Electricity At Home and Work
The average Connecticut resident's electric consumption decreased in 2019 to 3,505 Kilowatt-hours (kWh)/capita from 2018’s high of 3,656 kWh/capita.
In 2019, Connecticut’s residential sector consumed approximately 12.5 billion kWh. Approximately half of Connecticut’s electricity generation comes from nuclear power and renewables; the remainder is generated primarily by fossil fueled power plants. The use of fossil fuels for electric generation increases air pollution, especially from marginal units used to meet peak demand. Conserving electricity can reduce peak demand which reduces air pollution and increases energy reliability. In 2019, average per capita consumption of electricity decreased for the residential sector in Connecticut. The decrease in 2019 came in a year with 21 days with temperatures greater than 90°F, compared to 26 days with temperatures greater than 90°F in 2018. Typically, the hotter the summer, the more electricity residents use to cool their homes and the more greenhouse gas emissions are released to the environment.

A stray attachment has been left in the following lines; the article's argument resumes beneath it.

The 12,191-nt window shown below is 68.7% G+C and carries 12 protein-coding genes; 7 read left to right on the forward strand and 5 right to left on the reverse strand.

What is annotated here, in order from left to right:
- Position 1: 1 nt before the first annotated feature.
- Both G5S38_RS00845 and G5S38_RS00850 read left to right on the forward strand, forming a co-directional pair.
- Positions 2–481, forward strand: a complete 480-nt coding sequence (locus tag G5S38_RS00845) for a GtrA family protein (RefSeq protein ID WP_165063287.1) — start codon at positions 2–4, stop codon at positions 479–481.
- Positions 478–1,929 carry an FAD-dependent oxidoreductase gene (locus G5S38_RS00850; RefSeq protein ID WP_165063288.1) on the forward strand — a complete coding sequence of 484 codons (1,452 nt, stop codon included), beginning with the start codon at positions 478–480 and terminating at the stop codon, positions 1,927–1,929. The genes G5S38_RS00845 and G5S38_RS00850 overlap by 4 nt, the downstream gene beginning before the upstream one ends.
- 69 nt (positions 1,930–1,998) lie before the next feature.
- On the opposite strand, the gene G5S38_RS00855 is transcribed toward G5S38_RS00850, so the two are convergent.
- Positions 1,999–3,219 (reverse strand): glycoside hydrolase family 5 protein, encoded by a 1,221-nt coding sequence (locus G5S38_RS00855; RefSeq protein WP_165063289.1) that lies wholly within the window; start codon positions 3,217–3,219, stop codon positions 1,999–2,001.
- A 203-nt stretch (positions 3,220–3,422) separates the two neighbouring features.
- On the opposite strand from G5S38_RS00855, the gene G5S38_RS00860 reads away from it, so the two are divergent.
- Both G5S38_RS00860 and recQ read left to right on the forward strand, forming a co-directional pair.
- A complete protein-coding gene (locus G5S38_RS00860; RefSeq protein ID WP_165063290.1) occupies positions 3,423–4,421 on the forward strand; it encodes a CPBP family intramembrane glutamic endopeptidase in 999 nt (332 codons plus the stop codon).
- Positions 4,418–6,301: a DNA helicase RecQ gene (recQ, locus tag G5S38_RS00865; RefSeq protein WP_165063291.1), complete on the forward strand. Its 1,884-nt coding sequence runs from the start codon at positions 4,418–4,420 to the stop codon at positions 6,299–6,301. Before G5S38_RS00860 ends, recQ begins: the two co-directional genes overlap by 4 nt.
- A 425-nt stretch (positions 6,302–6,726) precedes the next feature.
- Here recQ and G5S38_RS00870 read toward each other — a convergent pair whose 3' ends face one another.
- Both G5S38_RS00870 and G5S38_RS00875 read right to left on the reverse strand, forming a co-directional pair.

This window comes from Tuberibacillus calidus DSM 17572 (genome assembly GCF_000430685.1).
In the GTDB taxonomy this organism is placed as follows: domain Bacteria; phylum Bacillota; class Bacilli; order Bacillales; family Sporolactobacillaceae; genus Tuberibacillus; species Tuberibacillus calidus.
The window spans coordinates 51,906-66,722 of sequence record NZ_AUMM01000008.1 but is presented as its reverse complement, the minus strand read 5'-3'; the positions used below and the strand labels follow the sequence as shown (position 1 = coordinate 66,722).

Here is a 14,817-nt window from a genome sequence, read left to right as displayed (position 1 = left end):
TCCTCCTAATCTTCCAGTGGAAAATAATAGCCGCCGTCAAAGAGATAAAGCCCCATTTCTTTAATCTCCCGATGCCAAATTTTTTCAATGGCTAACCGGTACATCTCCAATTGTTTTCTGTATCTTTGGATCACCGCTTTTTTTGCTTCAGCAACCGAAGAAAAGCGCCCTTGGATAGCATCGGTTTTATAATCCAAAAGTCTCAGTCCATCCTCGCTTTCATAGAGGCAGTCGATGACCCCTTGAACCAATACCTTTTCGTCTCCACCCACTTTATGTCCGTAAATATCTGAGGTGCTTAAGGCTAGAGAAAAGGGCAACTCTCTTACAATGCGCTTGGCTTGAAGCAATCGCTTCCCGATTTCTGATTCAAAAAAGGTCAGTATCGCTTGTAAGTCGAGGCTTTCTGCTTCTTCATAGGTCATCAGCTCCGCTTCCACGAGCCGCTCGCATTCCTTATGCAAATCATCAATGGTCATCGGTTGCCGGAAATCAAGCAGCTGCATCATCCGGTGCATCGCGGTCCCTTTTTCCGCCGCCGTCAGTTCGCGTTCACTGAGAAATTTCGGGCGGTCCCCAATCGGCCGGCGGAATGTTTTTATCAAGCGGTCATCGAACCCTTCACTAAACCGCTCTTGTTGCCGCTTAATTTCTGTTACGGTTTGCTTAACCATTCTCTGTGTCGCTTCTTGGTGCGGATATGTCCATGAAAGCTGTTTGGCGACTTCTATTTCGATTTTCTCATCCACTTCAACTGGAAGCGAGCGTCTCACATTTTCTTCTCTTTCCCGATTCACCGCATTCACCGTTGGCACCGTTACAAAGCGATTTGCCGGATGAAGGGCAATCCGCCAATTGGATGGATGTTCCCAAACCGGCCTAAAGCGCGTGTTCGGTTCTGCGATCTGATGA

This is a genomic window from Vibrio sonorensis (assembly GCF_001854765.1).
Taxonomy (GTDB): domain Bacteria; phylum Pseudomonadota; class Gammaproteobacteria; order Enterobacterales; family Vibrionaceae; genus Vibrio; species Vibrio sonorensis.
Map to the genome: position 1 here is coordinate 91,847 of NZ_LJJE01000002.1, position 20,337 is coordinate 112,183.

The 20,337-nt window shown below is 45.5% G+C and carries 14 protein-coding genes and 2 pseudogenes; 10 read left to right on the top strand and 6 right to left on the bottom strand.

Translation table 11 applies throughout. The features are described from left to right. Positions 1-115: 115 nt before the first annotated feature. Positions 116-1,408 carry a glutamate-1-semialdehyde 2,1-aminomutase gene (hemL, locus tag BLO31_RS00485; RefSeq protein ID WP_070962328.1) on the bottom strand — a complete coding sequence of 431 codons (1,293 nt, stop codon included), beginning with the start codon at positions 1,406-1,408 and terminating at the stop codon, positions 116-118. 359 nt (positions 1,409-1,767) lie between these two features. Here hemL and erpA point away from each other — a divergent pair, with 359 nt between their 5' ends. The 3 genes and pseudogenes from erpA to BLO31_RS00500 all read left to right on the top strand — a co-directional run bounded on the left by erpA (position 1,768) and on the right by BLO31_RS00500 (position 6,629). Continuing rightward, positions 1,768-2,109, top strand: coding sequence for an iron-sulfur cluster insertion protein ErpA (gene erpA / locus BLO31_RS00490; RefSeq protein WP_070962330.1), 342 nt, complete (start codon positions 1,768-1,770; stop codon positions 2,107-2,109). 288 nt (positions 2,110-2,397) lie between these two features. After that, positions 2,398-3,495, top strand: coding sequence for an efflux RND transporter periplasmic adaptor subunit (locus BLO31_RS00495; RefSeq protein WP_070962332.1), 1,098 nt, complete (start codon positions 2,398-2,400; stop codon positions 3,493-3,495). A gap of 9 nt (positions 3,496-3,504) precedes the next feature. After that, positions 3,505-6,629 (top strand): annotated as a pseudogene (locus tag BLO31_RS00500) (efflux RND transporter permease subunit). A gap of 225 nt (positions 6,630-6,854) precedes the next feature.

Connecticut's commercial and industrial sectors are using electricity more efficiently in 2019
In 2019, Connecticut’s commercial and industrial sector consumed approximately 15 billion kWh. Connecticut’s 2019 Gross Domestic Product (GDP), which is the total value of goods and services produced within the state in a single year, has been calculated by the Federal Bureau of Economic Analysis at almost $249 billion** Connecticut’s economy continued to use electricity more efficiently to produce goods and services than in 2018 and the 10 year average.
Technical Note: *Personal Impact indicators illustrate trends in behavior or practices that can be expected to influence the condition of tomorrow’s air, water, land and wildlife. ** Seasonally adjusted 2012 chained dollars.